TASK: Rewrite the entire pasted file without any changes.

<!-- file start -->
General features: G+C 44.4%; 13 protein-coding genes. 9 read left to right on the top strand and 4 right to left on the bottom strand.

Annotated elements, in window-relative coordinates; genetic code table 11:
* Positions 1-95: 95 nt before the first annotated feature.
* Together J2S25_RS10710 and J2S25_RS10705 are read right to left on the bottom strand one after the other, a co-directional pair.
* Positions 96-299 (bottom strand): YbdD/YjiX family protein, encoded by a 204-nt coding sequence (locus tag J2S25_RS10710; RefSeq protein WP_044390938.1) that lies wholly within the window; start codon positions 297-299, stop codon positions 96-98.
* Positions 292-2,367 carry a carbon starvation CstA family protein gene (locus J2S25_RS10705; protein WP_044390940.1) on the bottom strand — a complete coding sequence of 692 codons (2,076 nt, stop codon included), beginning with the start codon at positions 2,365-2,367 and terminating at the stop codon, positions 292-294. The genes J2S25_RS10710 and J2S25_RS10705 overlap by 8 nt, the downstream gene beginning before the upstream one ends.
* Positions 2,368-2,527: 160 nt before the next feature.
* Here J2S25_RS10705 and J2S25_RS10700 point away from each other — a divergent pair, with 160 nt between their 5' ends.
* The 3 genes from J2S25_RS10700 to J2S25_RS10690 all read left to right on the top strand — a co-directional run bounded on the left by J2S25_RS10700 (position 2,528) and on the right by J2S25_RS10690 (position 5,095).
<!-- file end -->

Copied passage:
General features: G+C 44.4%; 13 protein-coding genes. 9 read left to right on the top strand and 4 right to left on the bottom strand.

Annotated elements, in window-relative coordinates; genetic code table 11:
* Positions 1-95: 95 nt before the first annotated feature.
* Together J2S25_RS10710 and J2S25_RS10705 are read right to left on the bottom strand one after the other, a co-directional pair.
* Positions 96-299 (bottom strand): YbdD/YjiX family protein, encoded by a 204-nt coding sequence (locus tag J2S25_RS10710; RefSeq protein WP_044390938.1) that lies wholly within the window; start codon positions 297-299, stop codon positions 96-98.
* Positions 292-2,367 carry a carbon starvation CstA family protein gene (locus J2S25_RS10705; protein WP_044390940.1) on the bottom strand — a complete coding sequence of 692 codons (2,076 nt, stop codon included), beginning with the start codon at positions 2,365-2,367 and terminating at the stop codon, positions 292-294. The genes J2S25_RS10710 and J2S25_RS10705 overlap by 8 nt, the downstream gene beginning before the upstream one ends.
* Positions 2,368-2,527: 160 nt before the next feature.
* Here J2S25_RS10705 and J2S25_RS10700 point away from each other — a divergent pair, with 160 nt between their 5' ends.
* The 3 genes from J2S25_RS10700 to J2S25_RS10690 all read left to right on the top strand — a co-directional run bounded on the left by J2S25_RS10700 (position 2,528) and on the right by J2S25_RS10690 (position 5,095).